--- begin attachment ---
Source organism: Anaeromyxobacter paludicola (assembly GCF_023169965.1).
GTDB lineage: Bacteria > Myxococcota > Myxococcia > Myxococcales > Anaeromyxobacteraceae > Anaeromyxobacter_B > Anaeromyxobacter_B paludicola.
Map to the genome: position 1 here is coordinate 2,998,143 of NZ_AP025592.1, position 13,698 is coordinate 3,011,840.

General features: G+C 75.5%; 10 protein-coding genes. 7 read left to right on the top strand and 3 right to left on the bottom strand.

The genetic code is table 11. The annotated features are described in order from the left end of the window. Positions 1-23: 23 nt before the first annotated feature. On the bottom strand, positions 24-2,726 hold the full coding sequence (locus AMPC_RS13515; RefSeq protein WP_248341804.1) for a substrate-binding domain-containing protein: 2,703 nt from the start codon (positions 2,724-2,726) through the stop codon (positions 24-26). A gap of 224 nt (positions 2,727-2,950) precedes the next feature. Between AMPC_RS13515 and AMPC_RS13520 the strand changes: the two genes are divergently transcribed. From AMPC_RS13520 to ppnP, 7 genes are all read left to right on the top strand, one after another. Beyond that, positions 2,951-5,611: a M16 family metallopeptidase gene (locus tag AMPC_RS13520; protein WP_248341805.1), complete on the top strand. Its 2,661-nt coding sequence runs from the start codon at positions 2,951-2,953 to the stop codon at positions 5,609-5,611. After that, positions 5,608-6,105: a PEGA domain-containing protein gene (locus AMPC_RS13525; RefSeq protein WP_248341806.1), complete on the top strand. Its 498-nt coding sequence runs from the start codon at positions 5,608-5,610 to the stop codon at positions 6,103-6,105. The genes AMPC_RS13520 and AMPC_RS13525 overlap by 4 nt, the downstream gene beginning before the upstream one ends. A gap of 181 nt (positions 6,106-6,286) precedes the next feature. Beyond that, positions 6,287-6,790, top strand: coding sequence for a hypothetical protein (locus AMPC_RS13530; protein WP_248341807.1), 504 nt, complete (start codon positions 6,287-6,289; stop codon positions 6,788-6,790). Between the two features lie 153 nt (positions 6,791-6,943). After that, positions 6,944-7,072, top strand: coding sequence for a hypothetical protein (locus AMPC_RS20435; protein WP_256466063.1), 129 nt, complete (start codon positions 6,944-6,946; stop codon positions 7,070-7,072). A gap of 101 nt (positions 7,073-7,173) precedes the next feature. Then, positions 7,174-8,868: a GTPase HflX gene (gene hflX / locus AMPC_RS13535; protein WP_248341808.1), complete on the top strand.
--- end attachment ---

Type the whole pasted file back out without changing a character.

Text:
Source organism: Anaeromyxobacter paludicola (assembly GCF_023169965.1).
GTDB lineage: Bacteria > Myxococcota > Myxococcia > Myxococcales > Anaeromyxobacteraceae > Anaeromyxobacter_B > Anaeromyxobacter_B paludicola.
Map to the genome: position 1 here is coordinate 2,998,143 of NZ_AP025592.1, position 13,698 is coordinate 3,011,840.

General features: G+C 75.5%; 10 protein-coding genes. 7 read left to right on the top strand and 3 right to left on the bottom strand.

The genetic code is table 11. The annotated features are described in order from the left end of the window. Positions 1-23: 23 nt before the first annotated feature. On the bottom strand, positions 24-2,726 hold the full coding sequence (locus AMPC_RS13515; RefSeq protein WP_248341804.1) for a substrate-binding domain-containing protein: 2,703 nt from the start codon (positions 2,724-2,726) through the stop codon (positions 24-26). A gap of 224 nt (positions 2,727-2,950) precedes the next feature. Between AMPC_RS13515 and AMPC_RS13520 the strand changes: the two genes are divergently transcribed. From AMPC_RS13520 to ppnP, 7 genes are all read left to right on the top strand, one after another. Beyond that, positions 2,951-5,611: a M16 family metallopeptidase gene (locus tag AMPC_RS13520; protein WP_248341805.1), complete on the top strand. Its 2,661-nt coding sequence runs from the start codon at positions 2,951-2,953 to the stop codon at positions 5,609-5,611. After that, positions 5,608-6,105: a PEGA domain-containing protein gene (locus AMPC_RS13525; RefSeq protein WP_248341806.1), complete on the top strand. Its 498-nt coding sequence runs from the start codon at positions 5,608-5,610 to the stop codon at positions 6,103-6,105. The genes AMPC_RS13520 and AMPC_RS13525 overlap by 4 nt, the downstream gene beginning before the upstream one ends. A gap of 181 nt (positions 6,106-6,286) precedes the next feature. Beyond that, positions 6,287-6,790, top strand: coding sequence for a hypothetical protein (locus AMPC_RS13530; protein WP_248341807.1), 504 nt, complete (start codon positions 6,287-6,289; stop codon positions 6,788-6,790). Between the two features lie 153 nt (positions 6,791-6,943). After that, positions 6,944-7,072, top strand: coding sequence for a hypothetical protein (locus AMPC_RS20435; protein WP_256466063.1), 129 nt, complete (start codon positions 6,944-6,946; stop codon positions 7,070-7,072). A gap of 101 nt (positions 7,073-7,173) precedes the next feature. Then, positions 7,174-8,868: a GTPase HflX gene (gene hflX / locus AMPC_RS13535; protein WP_248341808.1), complete on the top strand.